Also, the story seems to completely ignore Wheaton’s history. This is the same school that served as a stop on the Underground Railroad and sent out Jim Elliot and friends (the missionaries who were killed by the natives in Ecuador in 1956). Freedman and several other writers during the 2008 election seemed surprised see evangelicals are more globally and social justice oriented. That just doesn’t seem new to me, especially given Wheaton’s and evangelicals’ longstanding emphasis on missions.

I also have a few quibbles with Freedman’s word choice in places. Back to Liao, the Wheaton graduate whom Freedman focuses on, he writes that she has a hand in resettling 400 or so families each year.

… [T]here was little in the upbringing of these young evangelicals that made social justice the obvious career choice or theological focus. Ms. Liao is the daughter of a career Army officer who served in both Iraq wars. She was home-schooled for several years, and she cried the night Bill Clinton defeated Senator Bob Dole, a World War II veteran, to win his second term as president.

I think we could use a little more background here. How would Liao’s military child upbringing, homeschooling or reaction to Clinton’s election play into her theological focus? Instead, I’m interested in what kind of church she grew up in. For example, if she grew up in an Anabaptist or Reformed tradition, that could theologically impact how she would see Christians’ involvement in the world. In other words, Freedman’s description of her upbringing tells us more about her politically conservative family than her religious upbringing.

Coming to the United States from a military base in Germany to start college, Ms. Liao enrolled at Wheaton College, the alma mater of the Rev. Billy Graham and the center of a region of suburban Chicago known as the “evangelical Vatican.”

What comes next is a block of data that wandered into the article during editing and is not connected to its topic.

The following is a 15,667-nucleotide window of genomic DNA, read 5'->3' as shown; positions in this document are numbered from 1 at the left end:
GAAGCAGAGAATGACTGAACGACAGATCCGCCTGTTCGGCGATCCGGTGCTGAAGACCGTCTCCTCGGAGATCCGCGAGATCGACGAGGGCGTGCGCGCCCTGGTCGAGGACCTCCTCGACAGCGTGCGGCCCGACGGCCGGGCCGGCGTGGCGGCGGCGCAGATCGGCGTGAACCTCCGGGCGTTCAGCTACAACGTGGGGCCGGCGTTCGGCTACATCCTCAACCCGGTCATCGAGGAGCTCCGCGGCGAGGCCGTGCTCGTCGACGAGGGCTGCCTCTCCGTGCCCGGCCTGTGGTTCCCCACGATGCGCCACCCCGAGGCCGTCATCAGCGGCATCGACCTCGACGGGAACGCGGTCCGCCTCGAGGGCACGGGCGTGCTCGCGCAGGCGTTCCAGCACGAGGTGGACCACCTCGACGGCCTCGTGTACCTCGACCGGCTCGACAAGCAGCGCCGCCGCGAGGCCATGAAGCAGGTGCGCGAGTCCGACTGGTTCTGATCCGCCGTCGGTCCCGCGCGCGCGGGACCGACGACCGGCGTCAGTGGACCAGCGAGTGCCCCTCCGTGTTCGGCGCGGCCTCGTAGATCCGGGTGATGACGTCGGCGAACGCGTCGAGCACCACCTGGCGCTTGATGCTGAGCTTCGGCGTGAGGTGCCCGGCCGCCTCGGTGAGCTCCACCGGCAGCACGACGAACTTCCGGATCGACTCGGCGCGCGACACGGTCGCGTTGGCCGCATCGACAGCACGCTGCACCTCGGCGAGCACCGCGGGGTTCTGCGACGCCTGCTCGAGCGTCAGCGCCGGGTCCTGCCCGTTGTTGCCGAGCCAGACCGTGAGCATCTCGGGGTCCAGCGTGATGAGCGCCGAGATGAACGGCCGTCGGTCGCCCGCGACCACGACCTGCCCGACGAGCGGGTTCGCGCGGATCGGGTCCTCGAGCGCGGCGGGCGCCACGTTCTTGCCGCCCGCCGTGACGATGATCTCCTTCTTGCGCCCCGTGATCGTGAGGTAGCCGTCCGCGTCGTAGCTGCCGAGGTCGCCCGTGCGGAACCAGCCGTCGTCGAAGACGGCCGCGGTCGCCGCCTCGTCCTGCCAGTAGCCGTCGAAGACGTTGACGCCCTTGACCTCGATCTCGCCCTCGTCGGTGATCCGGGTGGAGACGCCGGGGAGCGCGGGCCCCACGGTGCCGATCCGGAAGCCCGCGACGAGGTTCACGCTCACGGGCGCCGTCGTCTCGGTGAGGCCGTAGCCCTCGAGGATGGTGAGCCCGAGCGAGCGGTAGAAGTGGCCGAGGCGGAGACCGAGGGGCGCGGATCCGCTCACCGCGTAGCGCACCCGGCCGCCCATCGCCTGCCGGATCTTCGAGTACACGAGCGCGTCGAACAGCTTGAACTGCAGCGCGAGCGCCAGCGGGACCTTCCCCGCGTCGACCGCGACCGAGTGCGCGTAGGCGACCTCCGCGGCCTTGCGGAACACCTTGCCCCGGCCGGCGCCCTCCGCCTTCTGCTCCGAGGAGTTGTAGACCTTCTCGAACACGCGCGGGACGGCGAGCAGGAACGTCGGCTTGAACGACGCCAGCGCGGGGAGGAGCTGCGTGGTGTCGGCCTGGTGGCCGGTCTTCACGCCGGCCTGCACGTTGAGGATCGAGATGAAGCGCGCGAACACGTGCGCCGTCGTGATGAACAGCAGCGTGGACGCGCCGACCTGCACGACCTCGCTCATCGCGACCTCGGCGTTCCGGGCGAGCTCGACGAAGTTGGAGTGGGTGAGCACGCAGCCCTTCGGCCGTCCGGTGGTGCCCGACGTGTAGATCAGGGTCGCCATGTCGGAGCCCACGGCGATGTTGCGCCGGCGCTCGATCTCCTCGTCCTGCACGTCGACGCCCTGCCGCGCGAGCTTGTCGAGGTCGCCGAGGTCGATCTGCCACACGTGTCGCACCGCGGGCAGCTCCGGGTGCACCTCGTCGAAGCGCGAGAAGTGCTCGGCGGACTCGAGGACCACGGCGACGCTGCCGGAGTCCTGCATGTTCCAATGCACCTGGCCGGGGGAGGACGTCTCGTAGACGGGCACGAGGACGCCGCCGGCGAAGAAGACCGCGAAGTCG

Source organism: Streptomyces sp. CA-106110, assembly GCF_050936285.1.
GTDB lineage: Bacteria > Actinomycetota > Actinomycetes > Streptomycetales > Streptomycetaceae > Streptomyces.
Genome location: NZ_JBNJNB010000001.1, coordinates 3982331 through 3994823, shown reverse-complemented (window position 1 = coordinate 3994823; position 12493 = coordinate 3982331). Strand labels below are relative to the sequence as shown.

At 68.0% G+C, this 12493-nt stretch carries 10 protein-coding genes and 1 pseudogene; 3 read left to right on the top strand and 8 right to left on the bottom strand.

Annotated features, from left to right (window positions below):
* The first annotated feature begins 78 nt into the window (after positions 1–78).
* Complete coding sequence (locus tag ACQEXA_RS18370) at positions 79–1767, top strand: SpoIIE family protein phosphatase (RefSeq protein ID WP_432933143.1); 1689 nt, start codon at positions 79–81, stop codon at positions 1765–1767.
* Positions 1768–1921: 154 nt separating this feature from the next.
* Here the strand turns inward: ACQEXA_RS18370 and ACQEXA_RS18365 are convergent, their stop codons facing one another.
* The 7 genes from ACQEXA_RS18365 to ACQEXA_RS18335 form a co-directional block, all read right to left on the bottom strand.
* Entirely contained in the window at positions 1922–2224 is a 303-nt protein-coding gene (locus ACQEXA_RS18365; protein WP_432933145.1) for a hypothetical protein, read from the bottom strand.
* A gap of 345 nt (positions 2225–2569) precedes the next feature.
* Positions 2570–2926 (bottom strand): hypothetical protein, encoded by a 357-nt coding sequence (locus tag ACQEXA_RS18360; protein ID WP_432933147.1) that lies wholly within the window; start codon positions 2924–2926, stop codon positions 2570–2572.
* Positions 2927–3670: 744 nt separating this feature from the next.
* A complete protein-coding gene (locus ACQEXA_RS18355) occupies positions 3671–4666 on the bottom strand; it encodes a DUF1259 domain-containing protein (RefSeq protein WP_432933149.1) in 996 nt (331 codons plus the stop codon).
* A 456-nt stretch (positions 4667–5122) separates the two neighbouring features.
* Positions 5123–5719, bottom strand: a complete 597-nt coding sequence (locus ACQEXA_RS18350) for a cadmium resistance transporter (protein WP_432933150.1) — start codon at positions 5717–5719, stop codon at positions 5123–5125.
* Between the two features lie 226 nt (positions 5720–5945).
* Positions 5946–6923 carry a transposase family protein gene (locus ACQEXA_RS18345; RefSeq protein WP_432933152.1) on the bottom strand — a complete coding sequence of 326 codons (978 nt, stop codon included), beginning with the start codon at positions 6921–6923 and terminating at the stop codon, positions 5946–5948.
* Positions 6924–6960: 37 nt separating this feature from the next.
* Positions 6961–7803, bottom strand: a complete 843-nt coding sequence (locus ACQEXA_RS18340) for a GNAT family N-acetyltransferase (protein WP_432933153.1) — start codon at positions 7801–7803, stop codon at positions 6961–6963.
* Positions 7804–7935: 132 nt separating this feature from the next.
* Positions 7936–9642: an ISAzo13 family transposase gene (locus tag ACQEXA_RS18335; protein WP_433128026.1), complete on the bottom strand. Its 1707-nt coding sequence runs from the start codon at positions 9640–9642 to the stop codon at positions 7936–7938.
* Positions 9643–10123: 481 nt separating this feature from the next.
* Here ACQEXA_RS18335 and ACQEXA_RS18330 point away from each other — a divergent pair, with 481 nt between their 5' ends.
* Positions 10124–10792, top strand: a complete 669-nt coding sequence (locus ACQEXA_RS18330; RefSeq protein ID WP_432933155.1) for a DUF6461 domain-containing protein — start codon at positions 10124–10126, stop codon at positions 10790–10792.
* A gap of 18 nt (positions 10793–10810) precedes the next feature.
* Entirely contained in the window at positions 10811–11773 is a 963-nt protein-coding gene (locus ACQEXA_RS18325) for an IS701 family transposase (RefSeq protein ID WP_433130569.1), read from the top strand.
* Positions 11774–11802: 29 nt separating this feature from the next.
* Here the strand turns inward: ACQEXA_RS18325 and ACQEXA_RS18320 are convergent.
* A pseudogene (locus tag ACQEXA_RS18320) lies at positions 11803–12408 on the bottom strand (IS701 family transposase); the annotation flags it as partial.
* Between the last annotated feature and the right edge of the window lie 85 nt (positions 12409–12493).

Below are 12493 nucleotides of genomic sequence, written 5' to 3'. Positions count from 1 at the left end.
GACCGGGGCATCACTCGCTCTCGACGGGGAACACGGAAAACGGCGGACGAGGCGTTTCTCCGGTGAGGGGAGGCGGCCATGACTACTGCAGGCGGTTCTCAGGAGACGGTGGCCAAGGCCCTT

I don’t know anybody who calls Wheaton the “evangelical Vatican.” By its very fragmented nature, there is no evangelical Vatican comparison. No one solitary group is making statements on behalf of evangelicalism, which is why you see lots of different heads of groups signing statements like the Manhattan Declaration. You also probably won’t see statements like that coming directly from a place like Wheaton, which is more academically inclined than activist inclined because it’s a college. I have heard Wheaton described as the “evangelical Mecca”–where evangelicals might tend to flock, but I thought Colorado Springs stole that title.

Overall, Freedman does a nice job of humanizing a trend he sees, but hopefully the next story on evangelical activism will provide proof that there’s something there that wasn’t there before.

Those spooky evangelical churches

Halloween

Halloween is over, folks, but we’re still seeing some “scary” descriptions popping up.

Take a look at this piece titled “Highlands Church takes all-inclusive approach to homosexuality” by Electa Draper for The Denver Post.

An evangelical church can be a scary place for gay people, yet the Rev. Mark Tidd’s Highlands Church in Denver is trying “to live and love without labels” in an inclusive community.

This kind of open-minded approach to full church life for gay, lesbian and transgender people, along with everyone else, Tidd said, could be “kind of the kiss of death” for a new congregation, one started just last Christmas.

“But I knew it was the right thing to do,” Tidd said.

Whoa. Hold on there. Why would an evangelical church be a scary place for gay people? Are we supposed to just know what she’s talking about? When I think of the word “scary,” I think of bears, dungeons, hurricanes, not entering a building where people might disagree with me. Nevertheless, Draper should ask the pastor for some examples of how it might be scary for gay people.